Crizer: The juiced ball conspiracy would be about teams going through the pipes to replace balls in the ump bags.
Townsend: Who’s that team’s ceiling guy? For sure.
Crizer: It’s Neifi Perez. Why? I don’t know. But it’s Neifi Perez.
Townsend: I can actually picture several players that would volunteer for that job. You’re telling me Trevor Bauer wouldn’t do that?
[several people are typing … ]
Oz: Trevor Bauer would have a drone to do the job, but yes.
Townsend: And record it for his YouTube channel.
Crizer: Bauer would claim he built a robot that could do it.
Baer: Damn, got beaten to the drone joke.
Oz: I was all over the low-hanging fruit, guys.
Twitter Breaker: The 2004 ALCS
Crizer: Really, Twitter just barely missed one of the peaks of can’t-scroll-fast-enough baseball drama. As much as non-East Coast denizens will bemoan it, the Yankees-Red Sox rivalry of the early aughts was scintillating as a collision of characters and storylines. And at its zenith was the 2004 American League Championship Series.
With the buildup in the rearview, including the Alex Rodriguez-Jason Varitek fight from July and the Aaron Boone homer from the 2003 ALCS, this series was a powder keg. It wound up giving us the comeback — remember how ubiquitous “The Warriors blew a 3-1 lead” was? — and Dave Roberts’ steal, David Ortiz heroics, the bloody sock game and the A-Rod glove slap.
And of course the real question: How many egg avatars would have promised to get a Red Sox logo tattooed on their forehead if Boston came back to win the series?
Townsend: The Freezing Cold Takes Twitter account would have been busy during that series. I think every game would have been a case study in how baseball can impact emotions.
Oz: One of my favorite things about postseason baseball in the social media era in the communal viewing. We, as baseball people, don’t spend enough time watching the same game. I think that moment on social media would have been all of us becoming Red Sox fans.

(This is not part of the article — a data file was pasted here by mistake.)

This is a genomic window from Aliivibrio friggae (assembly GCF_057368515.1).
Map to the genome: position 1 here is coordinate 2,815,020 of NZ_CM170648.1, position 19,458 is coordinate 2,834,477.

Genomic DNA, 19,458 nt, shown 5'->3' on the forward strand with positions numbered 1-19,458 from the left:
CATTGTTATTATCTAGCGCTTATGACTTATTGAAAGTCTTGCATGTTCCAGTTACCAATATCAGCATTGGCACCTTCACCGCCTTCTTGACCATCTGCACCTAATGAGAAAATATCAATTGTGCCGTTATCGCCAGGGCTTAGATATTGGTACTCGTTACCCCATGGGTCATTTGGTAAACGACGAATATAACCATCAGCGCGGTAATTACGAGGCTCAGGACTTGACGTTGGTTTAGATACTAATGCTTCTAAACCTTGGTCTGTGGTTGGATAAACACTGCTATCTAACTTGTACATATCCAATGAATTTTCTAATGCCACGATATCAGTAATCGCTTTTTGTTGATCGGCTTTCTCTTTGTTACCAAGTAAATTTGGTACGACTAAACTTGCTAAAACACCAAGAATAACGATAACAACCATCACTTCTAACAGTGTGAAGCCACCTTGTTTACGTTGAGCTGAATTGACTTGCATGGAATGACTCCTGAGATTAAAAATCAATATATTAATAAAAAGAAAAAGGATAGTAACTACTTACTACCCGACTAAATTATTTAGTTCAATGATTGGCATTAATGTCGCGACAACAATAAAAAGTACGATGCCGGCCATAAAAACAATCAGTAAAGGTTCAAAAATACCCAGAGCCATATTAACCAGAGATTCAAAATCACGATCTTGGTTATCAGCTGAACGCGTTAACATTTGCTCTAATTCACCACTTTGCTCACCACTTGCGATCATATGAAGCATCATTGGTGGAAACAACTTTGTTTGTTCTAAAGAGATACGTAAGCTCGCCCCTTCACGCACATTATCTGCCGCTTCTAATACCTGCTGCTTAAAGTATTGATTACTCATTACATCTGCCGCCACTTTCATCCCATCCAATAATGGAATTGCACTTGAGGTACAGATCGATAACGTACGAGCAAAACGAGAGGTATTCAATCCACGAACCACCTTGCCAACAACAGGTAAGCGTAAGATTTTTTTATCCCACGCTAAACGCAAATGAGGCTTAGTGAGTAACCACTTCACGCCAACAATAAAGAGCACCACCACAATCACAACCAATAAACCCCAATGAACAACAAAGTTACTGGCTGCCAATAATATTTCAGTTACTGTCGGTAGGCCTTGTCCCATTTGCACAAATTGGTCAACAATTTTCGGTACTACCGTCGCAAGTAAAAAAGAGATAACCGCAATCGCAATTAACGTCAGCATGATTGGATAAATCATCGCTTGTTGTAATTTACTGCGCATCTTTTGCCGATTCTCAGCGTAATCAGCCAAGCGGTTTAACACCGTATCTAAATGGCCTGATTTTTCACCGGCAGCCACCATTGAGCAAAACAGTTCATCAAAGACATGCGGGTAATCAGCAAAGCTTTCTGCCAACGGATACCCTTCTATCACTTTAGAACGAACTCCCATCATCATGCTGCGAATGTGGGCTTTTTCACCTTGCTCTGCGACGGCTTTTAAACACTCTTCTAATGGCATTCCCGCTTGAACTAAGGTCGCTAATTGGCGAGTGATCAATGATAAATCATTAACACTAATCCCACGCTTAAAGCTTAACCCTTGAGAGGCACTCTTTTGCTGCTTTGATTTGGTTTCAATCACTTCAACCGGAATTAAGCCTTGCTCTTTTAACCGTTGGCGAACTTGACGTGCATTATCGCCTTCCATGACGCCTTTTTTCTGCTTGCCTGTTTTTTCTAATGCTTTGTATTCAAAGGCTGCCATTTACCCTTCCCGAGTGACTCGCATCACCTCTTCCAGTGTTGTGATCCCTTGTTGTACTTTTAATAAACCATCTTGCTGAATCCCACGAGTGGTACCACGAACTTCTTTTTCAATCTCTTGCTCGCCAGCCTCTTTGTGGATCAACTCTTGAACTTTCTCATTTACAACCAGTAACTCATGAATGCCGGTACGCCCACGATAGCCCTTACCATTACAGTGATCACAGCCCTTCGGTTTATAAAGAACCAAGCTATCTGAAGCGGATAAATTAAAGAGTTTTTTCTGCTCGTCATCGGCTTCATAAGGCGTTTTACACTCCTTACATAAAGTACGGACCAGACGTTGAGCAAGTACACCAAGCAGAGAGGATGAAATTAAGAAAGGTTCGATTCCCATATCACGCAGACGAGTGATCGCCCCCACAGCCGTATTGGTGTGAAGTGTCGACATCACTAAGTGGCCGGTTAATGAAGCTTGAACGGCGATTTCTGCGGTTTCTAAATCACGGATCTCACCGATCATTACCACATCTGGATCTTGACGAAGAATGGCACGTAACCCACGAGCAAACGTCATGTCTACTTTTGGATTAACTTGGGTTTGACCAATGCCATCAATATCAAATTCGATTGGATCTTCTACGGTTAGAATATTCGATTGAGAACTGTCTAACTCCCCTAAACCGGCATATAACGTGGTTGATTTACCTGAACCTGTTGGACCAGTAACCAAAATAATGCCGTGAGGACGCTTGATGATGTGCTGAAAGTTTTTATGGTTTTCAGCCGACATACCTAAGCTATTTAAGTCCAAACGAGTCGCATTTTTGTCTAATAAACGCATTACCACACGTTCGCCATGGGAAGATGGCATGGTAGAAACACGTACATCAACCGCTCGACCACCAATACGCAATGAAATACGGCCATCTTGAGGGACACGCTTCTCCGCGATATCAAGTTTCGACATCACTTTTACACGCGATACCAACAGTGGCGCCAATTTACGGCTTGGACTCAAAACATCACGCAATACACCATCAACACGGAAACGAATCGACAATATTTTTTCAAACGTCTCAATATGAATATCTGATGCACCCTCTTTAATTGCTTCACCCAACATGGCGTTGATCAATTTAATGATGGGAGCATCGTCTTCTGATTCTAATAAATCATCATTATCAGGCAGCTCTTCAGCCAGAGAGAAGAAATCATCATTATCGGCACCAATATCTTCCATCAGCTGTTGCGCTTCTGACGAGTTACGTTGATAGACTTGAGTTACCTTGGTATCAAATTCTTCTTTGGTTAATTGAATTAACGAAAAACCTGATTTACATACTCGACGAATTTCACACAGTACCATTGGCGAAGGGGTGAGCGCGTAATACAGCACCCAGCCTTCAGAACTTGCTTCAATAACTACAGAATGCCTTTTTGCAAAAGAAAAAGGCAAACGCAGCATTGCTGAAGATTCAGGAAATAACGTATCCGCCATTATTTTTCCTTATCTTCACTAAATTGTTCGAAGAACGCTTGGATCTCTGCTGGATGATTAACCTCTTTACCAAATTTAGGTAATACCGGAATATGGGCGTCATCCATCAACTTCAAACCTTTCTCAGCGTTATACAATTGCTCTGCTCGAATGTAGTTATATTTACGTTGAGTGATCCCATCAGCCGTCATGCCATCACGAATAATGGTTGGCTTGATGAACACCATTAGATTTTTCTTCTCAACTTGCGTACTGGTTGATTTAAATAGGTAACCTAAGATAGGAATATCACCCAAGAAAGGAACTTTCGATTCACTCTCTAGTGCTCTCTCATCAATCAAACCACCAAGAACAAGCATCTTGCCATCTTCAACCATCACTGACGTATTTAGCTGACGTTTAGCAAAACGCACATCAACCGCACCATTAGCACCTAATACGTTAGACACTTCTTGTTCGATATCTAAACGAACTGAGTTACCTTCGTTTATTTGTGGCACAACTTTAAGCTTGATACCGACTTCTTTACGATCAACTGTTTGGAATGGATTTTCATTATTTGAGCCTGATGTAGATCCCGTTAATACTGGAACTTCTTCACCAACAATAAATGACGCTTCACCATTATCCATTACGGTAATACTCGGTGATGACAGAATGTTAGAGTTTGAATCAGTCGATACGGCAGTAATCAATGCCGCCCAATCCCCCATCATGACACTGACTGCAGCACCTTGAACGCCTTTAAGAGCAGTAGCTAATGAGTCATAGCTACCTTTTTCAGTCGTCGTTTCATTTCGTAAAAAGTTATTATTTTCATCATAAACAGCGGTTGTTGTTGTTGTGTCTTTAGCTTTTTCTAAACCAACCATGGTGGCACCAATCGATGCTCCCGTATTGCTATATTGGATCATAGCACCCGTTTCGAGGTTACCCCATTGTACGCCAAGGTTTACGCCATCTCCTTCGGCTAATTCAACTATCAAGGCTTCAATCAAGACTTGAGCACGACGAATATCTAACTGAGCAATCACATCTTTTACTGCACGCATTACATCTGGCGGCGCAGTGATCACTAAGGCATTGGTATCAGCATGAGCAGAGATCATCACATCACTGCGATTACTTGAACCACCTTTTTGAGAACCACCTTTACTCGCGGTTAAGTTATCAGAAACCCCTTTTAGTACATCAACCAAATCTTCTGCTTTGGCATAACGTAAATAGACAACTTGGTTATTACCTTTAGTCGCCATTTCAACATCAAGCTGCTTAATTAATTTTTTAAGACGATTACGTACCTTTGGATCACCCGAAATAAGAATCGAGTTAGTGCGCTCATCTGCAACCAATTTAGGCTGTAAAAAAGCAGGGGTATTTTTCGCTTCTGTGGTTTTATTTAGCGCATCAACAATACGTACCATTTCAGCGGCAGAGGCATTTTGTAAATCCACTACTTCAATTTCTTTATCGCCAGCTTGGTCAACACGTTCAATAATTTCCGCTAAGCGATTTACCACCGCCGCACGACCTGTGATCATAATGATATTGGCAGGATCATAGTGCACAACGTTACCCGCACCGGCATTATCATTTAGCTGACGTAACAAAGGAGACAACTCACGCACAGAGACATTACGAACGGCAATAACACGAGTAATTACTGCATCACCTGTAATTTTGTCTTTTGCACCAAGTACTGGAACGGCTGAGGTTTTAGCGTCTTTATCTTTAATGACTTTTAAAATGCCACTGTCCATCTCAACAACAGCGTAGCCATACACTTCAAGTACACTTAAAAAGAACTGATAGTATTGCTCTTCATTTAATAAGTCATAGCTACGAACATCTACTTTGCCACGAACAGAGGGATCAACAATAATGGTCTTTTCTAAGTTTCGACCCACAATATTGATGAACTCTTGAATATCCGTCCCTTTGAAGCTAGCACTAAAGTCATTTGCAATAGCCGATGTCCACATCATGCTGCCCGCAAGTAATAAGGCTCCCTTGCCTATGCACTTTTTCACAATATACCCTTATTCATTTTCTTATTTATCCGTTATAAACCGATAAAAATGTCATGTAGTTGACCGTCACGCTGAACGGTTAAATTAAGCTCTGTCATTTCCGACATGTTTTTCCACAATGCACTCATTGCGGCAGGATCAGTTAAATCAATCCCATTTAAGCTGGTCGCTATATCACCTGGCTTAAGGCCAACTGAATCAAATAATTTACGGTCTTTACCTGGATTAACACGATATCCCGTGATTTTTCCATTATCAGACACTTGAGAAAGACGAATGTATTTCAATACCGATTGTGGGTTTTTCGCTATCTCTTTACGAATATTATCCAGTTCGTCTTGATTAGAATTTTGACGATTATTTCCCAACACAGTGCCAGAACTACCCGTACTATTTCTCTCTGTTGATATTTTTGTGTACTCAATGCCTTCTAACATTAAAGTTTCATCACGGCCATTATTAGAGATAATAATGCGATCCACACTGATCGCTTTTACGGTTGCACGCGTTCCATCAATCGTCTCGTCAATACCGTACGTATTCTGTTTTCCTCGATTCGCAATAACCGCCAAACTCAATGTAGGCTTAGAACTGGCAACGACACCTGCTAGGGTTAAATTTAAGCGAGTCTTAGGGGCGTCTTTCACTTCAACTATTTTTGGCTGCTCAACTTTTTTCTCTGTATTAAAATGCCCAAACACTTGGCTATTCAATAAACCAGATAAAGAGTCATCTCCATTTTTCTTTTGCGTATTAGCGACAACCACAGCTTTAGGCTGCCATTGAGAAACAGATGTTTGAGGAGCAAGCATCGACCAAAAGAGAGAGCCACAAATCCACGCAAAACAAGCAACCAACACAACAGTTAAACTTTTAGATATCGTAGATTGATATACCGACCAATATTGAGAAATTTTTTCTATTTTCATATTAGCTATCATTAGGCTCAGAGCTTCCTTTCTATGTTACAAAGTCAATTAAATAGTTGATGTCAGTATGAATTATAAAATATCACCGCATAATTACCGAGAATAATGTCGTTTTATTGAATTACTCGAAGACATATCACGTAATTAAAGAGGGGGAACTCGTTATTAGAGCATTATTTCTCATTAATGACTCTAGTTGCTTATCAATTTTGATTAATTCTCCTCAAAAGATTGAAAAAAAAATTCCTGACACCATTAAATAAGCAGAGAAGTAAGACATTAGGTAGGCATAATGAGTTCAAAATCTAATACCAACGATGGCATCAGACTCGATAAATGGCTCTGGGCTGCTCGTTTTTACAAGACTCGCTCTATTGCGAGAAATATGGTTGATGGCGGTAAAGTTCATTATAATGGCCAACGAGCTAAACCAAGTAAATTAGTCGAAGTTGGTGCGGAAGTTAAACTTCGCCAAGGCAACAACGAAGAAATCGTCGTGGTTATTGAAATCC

But counterpoint to the point I just made: Curt Schilling having a Twitter account during all that might nullify everything I just said.
Townsend: Yes, all of the cringe emojis.
Baer: “Ketchup” would have definitely trended that night.
Crizer: By the way. BY THE WAY. Bronson Arroyo, who relieved Schilling in that game, when A-Rod slapped the ball out of his glove, had cornrows at the time.
Townsend: Bronson Arroyo … man I’d almost forgotten about him.
Oz: Imagine Conspiracy Theory Curt Schilling having to defend himself vs. Conspiracy Theory Twitter about the bloody sock.
Crizer: He’d have a conspiracy theory about who set up the conspiracy theory against him. Paul Pierce’s wheelchair plus extreme culture war politics = Uh, well, something.
Townsend: Boston sports. Never dull.
Oz: Bronson Arroyo could be the Bartolo Colon of that time with Twitter.
Baer: That’s both true, and also funny given that Arroyo debuted after Bartolo.
Crizer: And that Bartolo won the Cy Young the next year.
Baer: He wasn’t truly the Bartolo of Twitter then, though.
Townsend: I’m also trying to imagine who the MLB Network analysts would have been around this time had it existed. The current ones were all on the field here it seems like.
Crizer: Harold Reynolds presumably could have been an analyst.
Oz: I’d vote for Fritz Peterson and Mike Kekich.